Symptoms of PTSD can include:


  • Experiencing flashbacks
  • Distressing dreams
  • Reliving event


  • Avoiding situations similar to the traumatic event
  • Avoiding thoughts about the event
  • Suppressing feelings about the event


  • Hypervigilance
  • Exaggerated startle reflex
  • Sleep disturbances
  • Irritability or anger
  • Difficulty concentrating

Many hospitals and healthcare organizations embrace the importance of debriefing after an adverse event, but oftentimes the debriefing practice involves only reviewing system processes. It is important to review and identify what went well and what could be improved from a clinical standpoint. While those steps are important, it is also critical to teach coping mechanisms to deal with emotions and stress responses. Encouraging open conversation about emotional needs and stress responses during a debrief allows staff to decompress, reduce tension, clear up misinformation, and begin healing. Unmanaged stress can lead to negative patient outcomes unless there are systems in place to address immediate emotional needs of healthcare workers.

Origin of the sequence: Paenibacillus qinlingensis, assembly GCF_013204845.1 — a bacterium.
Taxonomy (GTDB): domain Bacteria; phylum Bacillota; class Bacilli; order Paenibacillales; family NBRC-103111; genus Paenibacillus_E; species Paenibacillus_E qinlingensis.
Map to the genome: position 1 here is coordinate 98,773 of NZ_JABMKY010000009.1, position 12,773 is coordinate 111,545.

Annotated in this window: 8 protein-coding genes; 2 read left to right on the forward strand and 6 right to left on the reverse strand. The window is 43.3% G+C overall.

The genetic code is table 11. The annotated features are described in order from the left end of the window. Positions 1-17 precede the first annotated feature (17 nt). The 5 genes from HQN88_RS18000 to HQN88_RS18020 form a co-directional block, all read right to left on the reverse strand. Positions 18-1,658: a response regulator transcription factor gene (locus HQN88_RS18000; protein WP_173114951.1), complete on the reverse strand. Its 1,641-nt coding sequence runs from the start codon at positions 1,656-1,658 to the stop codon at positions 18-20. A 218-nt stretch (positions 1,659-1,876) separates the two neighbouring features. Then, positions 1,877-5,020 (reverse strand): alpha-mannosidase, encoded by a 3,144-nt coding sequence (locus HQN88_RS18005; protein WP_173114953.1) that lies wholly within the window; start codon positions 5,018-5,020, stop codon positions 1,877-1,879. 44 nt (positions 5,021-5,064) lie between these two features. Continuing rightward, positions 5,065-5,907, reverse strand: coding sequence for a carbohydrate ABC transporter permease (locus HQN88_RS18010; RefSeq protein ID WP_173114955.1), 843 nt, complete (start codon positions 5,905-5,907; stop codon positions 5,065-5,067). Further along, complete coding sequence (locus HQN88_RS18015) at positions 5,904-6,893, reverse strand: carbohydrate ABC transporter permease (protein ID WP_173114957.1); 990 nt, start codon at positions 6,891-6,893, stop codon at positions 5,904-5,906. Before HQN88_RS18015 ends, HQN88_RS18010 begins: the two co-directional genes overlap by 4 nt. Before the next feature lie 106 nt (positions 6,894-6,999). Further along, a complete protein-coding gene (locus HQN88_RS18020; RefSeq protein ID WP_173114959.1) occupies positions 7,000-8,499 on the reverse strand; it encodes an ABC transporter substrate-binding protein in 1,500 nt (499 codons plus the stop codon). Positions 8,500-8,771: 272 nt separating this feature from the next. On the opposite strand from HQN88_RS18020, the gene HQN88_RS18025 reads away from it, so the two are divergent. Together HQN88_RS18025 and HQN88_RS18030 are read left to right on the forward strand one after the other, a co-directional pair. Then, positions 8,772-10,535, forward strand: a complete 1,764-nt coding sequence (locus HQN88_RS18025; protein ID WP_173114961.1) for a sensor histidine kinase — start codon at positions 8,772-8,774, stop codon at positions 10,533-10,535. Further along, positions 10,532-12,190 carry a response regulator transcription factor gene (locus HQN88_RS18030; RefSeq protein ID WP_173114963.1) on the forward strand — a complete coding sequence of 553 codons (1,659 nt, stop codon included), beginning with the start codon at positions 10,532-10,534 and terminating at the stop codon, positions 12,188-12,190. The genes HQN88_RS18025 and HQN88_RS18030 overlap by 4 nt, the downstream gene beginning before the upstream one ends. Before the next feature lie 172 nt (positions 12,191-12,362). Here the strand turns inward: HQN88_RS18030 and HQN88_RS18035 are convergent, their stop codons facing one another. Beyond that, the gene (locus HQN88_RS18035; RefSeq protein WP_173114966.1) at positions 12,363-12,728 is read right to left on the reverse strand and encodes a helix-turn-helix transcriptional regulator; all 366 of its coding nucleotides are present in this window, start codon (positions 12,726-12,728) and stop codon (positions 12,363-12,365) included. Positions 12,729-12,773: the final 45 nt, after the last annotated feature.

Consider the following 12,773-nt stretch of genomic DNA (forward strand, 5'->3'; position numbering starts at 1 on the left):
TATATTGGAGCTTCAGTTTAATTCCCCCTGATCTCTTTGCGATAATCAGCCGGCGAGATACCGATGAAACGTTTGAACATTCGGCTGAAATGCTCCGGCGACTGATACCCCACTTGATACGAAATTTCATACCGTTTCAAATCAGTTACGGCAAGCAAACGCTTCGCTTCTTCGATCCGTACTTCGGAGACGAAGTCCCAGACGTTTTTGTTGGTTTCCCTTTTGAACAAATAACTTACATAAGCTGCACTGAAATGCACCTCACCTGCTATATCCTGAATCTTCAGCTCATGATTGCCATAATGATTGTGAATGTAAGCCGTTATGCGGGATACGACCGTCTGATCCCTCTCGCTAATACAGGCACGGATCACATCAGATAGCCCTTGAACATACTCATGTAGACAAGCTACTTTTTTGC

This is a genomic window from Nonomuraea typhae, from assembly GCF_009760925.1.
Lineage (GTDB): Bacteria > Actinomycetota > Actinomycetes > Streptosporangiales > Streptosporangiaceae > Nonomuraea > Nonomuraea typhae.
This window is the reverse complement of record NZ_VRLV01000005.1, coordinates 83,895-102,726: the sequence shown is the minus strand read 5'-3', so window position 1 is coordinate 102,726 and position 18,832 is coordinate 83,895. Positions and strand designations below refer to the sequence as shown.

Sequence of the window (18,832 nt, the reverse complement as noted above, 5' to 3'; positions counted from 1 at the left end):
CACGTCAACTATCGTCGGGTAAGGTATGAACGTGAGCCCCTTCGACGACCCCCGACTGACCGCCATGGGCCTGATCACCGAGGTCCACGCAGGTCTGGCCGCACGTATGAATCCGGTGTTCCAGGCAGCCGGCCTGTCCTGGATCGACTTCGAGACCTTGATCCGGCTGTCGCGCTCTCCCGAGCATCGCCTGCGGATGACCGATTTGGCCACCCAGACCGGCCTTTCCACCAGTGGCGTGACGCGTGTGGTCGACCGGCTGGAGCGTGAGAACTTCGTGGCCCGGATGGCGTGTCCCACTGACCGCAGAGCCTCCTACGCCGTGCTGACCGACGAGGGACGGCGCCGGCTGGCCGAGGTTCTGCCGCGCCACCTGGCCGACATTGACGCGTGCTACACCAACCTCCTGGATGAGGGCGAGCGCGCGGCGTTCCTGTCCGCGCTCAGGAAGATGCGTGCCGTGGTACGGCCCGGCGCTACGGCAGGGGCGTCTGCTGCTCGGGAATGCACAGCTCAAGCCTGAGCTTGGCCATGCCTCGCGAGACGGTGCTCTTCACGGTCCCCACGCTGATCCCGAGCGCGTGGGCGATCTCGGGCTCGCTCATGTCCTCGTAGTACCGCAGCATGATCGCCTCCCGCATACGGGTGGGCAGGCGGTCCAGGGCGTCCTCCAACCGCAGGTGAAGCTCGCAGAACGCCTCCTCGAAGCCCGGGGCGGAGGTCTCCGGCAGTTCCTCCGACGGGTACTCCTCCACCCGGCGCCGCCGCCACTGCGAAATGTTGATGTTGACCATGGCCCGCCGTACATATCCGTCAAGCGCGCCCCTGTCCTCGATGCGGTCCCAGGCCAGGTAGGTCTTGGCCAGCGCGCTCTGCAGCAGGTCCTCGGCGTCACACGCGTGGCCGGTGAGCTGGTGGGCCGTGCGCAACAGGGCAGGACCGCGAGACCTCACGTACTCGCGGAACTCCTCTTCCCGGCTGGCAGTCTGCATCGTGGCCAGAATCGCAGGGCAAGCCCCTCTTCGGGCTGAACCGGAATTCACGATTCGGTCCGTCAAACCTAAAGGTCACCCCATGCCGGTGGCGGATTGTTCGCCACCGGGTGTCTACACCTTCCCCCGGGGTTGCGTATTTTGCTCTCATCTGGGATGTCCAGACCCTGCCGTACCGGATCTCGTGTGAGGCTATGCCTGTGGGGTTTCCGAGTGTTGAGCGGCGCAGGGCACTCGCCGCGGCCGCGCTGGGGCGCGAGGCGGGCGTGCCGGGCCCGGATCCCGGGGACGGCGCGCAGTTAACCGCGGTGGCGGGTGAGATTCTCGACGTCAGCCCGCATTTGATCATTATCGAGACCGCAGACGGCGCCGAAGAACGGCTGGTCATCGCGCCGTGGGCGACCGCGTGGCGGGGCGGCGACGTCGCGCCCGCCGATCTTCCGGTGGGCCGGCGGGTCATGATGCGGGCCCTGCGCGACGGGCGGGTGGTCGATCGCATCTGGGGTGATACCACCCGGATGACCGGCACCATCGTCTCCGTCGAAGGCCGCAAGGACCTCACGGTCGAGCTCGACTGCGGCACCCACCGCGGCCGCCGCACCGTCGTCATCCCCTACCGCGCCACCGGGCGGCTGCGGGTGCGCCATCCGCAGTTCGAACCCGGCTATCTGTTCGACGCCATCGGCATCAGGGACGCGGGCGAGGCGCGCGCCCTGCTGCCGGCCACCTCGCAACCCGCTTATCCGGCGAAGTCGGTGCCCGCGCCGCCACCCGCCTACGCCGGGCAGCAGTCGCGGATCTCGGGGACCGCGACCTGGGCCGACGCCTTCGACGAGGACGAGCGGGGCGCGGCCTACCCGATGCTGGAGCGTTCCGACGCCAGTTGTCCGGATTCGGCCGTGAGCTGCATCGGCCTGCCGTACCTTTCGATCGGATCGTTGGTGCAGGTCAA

Therein Lies Code Lavender

Code Lavender is a term pioneered by the Cleveland Clinic in 2008 as a crisis intervention tool to support any person in a Cleveland Clinic Hospital after any stressful event such as a death, traumatic event, or diagnosis of a chronic disease. A Code Lavender is a psychological first aid tool where support is given to patients and staff by providing: ³

  • Purposeful physical presence
  • Individual or team support
  • Debriefing and follow up
  • Complementary therapies
  • Prayer and other affective based interventions
  • Tea and snacks